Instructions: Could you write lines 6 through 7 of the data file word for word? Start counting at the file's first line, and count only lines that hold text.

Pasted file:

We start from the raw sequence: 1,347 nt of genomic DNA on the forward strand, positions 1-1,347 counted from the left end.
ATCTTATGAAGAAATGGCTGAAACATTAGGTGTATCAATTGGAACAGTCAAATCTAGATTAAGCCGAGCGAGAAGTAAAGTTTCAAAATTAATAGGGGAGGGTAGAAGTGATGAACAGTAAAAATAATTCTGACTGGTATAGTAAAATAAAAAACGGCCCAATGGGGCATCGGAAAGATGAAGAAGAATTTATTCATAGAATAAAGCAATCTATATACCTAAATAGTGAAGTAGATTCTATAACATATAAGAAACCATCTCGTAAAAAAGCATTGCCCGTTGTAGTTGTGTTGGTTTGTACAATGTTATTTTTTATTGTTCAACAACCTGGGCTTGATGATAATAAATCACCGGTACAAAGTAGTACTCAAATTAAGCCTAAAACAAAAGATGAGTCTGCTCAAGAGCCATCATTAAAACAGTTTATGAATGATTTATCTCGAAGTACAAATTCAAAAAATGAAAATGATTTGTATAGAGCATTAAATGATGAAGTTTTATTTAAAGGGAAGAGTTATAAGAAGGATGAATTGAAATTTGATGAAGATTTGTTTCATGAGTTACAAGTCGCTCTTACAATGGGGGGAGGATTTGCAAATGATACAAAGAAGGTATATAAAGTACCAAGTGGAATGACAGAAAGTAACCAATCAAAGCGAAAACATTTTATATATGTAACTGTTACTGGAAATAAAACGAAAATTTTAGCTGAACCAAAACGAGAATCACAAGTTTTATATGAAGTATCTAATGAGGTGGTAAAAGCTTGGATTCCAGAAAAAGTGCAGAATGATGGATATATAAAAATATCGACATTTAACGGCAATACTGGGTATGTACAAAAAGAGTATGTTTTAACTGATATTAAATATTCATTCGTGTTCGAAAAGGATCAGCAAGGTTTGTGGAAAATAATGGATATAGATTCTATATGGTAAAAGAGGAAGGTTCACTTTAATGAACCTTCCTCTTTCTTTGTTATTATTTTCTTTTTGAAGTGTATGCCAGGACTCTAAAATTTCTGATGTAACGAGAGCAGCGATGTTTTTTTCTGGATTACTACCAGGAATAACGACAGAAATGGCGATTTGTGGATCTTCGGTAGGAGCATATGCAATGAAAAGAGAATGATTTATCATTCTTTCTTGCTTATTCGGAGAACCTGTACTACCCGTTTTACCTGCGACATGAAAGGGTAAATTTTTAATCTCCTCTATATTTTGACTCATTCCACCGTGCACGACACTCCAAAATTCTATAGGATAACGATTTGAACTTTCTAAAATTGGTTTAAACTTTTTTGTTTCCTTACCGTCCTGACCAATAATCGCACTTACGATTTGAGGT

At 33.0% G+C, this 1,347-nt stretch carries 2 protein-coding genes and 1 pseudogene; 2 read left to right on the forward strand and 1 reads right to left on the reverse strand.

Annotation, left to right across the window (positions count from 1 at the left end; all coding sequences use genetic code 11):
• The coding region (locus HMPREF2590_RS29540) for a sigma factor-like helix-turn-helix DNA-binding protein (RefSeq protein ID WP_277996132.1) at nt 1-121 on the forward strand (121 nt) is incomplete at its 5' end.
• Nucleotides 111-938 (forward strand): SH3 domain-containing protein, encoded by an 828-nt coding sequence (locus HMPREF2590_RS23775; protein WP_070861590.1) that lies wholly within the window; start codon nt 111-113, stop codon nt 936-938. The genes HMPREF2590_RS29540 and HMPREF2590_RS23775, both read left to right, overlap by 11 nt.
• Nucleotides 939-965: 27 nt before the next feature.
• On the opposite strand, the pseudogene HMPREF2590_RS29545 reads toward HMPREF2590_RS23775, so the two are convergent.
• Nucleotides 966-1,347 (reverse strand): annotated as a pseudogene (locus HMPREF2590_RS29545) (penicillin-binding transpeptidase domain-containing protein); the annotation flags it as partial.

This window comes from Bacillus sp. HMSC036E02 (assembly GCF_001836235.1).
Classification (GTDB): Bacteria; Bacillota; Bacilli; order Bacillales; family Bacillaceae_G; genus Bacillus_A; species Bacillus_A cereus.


• Nucleotides 111-938 (forward strand): SH3 domain-containing protein, encoded by an 828-nt coding sequence (locus HMPREF2590_RS23775; protein WP_070861590.1) that lies wholly within the window; start codon nt 111-113, stop codon nt 936-938. The genes HMPREF2590_RS29540 and HMPREF2590_RS23775, both read left to right, overlap by 11 nt.
• Nucleotides 939-965: 27 nt before the next feature.